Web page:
Nine years ago, Liverpool FC was purchased by Fenway Sports Group (then known as New England Sports Ventures). Mistakes have been made, but they’ve restored the club to the elite of European football.
Thursday marks the ninth anniversary of the least auspicious of debuts. On October 17, 2010, John W. Henry and Tom Werner took their seats at Goodison Park to see what £300 million of Fenway Sports Group’s money had bought them. The early answer: not much.
An injury-hit Everton overwhelmed Liverpool. Roy Hodgson included Paul Konchesky and Sotirios Kyrgiakos in his team. He brought Milan Jovanovic and David Ngog off the bench.
He claimed a dreadful display was as well as his Liverpool team had played. Defeat left him with the worst start of any Liverpool manager since George Patterson in 1928.
Then, Hodgson’s Liverpool were 19th. Now, Jurgen Klopp’s side go to Old Trafford on Sunday in pursuit of an 18th straight league win.
It is an understatement to say nine years has made a difference.
It is true, too, that FSG merit some of the credit for the transformation in Liverpool’s fortunes: most obviously for Klopp’s appointment, but also for helping to create some of the conditions where he could flourish, whether with an expanded, improved Anfield or with a world-record annual profit.
That the second half of the Americans’ reign has been more successful than the first is undeniable, yet some of the groundwork was laid in the decidedly mixed first five years.
If it was a time of trial and error, of the completely contrasting managerial appointments of Kenny Dalglish and Brendan Rodgers, of a couple of PR disasters, hindsight shows that some of the groundwork was laid and that some of the ideas have stood the test of time.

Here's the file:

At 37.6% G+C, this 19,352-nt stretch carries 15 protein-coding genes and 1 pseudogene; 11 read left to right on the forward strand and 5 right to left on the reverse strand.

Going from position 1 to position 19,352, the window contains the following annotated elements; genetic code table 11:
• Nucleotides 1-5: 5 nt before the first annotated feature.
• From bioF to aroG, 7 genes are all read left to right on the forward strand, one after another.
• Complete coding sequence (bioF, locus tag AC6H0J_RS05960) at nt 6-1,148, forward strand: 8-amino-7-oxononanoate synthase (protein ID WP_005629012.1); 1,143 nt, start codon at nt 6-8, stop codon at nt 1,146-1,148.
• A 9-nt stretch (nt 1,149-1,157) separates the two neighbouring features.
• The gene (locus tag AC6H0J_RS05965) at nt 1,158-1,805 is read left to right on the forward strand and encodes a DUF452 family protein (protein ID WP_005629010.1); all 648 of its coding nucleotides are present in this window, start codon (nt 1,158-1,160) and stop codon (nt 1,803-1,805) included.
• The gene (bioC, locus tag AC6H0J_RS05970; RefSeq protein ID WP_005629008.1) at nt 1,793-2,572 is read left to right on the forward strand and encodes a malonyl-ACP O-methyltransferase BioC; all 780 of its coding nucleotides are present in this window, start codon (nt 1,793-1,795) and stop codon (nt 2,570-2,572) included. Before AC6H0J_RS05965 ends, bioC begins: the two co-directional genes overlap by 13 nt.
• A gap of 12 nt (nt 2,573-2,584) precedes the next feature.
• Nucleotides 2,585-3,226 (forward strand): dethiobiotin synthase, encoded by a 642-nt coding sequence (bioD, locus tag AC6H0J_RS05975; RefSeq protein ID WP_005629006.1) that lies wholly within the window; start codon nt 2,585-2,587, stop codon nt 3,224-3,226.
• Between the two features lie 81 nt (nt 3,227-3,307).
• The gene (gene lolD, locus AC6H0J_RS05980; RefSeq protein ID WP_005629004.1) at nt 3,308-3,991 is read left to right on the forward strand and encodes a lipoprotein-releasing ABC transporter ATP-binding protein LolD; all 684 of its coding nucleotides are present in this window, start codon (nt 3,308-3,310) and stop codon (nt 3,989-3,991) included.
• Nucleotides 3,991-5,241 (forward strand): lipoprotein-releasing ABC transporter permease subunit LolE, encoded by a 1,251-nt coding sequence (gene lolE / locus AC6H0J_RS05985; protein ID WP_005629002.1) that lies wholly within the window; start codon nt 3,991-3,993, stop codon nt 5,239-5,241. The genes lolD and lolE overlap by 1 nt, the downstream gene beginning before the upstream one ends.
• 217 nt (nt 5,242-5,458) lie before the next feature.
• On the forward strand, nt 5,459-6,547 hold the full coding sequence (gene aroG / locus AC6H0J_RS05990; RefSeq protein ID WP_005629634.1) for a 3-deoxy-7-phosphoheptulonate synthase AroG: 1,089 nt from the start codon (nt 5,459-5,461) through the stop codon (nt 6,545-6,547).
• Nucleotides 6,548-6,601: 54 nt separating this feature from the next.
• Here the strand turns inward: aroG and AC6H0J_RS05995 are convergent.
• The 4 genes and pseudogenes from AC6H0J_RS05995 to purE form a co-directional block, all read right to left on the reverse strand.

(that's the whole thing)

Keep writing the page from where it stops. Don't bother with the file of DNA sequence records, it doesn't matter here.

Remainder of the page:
Consider Klopp’s comments in the new book A Game Of Two Halves. “I knew that it wasn’t the best team Liverpool had ever had but I liked a lot of the players,” he told John Bishop.
He took over a team in 10th but with personnel who suited his style of play: most obviously Roberto Firmino, a club signing rather than a man Rodgers wanted.
Go back four years to Klopp’s first game, a 0-0 draw at Tottenham, and afterwards he enthused about Adam Lallana, Emre Can, Philippe Coutinho and James Milner and how he had wanted to take Divock Origi to Dortmund. Can, Coutinho and Origi, in particular, were not Rodgers’ recruits.
Coutinho and Daniel Sturridge were two of the first club targets of the FSG era, the Brazilian bought after Rodgers wanted Thomas Ince, the striker signed when the manager had been reluctant to take him in the previous transfer window.
Liverpool’s transfer-market record under the German has been remarkably good. It was not in the preceding five years; the sense that it included spectacular successes and crushing failures was highlighted by the reality that Luis Suarez and Andy Carroll arrived on the same day.
That Henry made his fortune in the financial world by trading, aided by identifying undervalued assets, that FSG were indelibly associated with Moneyball to the extent that they had tried to hire Billy Beane as general manager of the Boston Red Sox, meant it was apparent they were trying to prosper partly by outsmarting the market.
Liverpool did not always succeed. Mario Balotelli was Moneyball gone wrong, a player whose talent made him cheap at £16 million but whose temperamental flaws meant others would not touch him and whose return of one league goal was wretched.
There was the attempt to change Liverpool’s managerial model by bringing in Louis van Gaal as a director of football. Rodgers vetoed it. Given the Dutchman’s intransigence and the ponderous style his United team played, it could have gone hideously wrong.